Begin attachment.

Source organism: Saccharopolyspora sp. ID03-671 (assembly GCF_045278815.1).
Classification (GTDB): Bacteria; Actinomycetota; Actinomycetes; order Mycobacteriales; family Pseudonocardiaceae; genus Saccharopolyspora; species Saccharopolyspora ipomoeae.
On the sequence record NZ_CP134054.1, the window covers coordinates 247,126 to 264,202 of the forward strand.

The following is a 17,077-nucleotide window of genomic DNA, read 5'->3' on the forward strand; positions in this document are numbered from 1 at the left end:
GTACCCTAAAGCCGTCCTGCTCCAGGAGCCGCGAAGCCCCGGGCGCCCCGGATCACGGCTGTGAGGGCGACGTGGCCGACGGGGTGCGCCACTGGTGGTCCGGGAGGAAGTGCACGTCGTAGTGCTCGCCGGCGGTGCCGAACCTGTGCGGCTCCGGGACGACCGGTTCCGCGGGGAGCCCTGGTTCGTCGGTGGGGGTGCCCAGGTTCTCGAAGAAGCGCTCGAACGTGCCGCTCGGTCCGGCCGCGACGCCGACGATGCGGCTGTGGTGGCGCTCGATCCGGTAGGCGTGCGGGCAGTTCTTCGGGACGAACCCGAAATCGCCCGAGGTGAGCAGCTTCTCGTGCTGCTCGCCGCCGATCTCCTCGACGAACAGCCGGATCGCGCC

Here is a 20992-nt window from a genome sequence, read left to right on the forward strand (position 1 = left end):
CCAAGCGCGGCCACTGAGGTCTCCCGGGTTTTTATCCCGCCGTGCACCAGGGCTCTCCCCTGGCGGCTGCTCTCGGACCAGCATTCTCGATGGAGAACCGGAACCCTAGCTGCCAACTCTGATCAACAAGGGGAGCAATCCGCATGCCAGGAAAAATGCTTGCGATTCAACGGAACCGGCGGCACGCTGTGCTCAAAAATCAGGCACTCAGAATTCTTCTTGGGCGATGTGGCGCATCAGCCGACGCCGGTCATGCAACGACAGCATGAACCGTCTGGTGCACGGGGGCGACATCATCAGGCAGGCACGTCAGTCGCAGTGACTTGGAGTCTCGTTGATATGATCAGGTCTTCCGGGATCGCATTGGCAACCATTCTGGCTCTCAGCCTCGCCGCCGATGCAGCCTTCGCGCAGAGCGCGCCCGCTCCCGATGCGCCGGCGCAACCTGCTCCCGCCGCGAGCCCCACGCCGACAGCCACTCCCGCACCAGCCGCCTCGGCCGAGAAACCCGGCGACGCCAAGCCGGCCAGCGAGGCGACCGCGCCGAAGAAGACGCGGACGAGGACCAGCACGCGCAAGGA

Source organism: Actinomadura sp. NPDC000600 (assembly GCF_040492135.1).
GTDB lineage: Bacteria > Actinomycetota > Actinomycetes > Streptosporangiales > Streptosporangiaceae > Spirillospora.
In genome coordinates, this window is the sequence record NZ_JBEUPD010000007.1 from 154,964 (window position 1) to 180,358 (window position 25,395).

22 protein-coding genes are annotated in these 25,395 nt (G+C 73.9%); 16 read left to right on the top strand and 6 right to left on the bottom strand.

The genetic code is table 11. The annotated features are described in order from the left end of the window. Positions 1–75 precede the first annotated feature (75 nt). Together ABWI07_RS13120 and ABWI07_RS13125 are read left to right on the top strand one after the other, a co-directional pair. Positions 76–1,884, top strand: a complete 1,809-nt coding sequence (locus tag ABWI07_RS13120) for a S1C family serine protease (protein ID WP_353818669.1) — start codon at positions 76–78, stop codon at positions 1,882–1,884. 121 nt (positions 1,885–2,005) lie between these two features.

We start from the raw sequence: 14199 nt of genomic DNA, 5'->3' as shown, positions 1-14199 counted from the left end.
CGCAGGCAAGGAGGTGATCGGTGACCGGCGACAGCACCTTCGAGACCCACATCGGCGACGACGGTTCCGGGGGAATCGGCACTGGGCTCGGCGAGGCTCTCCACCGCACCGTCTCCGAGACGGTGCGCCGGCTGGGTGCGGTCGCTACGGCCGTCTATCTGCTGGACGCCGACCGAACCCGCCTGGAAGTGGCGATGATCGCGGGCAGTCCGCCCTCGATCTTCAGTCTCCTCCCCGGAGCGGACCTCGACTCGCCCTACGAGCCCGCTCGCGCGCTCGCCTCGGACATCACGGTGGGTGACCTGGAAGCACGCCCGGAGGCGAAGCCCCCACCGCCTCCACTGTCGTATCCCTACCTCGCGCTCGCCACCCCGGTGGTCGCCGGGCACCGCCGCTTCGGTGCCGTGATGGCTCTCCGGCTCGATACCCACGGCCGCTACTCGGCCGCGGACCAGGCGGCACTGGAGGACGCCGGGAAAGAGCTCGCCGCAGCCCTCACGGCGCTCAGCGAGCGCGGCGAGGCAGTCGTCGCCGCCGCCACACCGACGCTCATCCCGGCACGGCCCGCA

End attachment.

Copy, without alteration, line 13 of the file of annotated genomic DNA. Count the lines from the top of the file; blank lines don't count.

We start from the raw sequence: 14199 nt of genomic DNA, 5'->3' as shown, positions 1-14199 counted from the left end.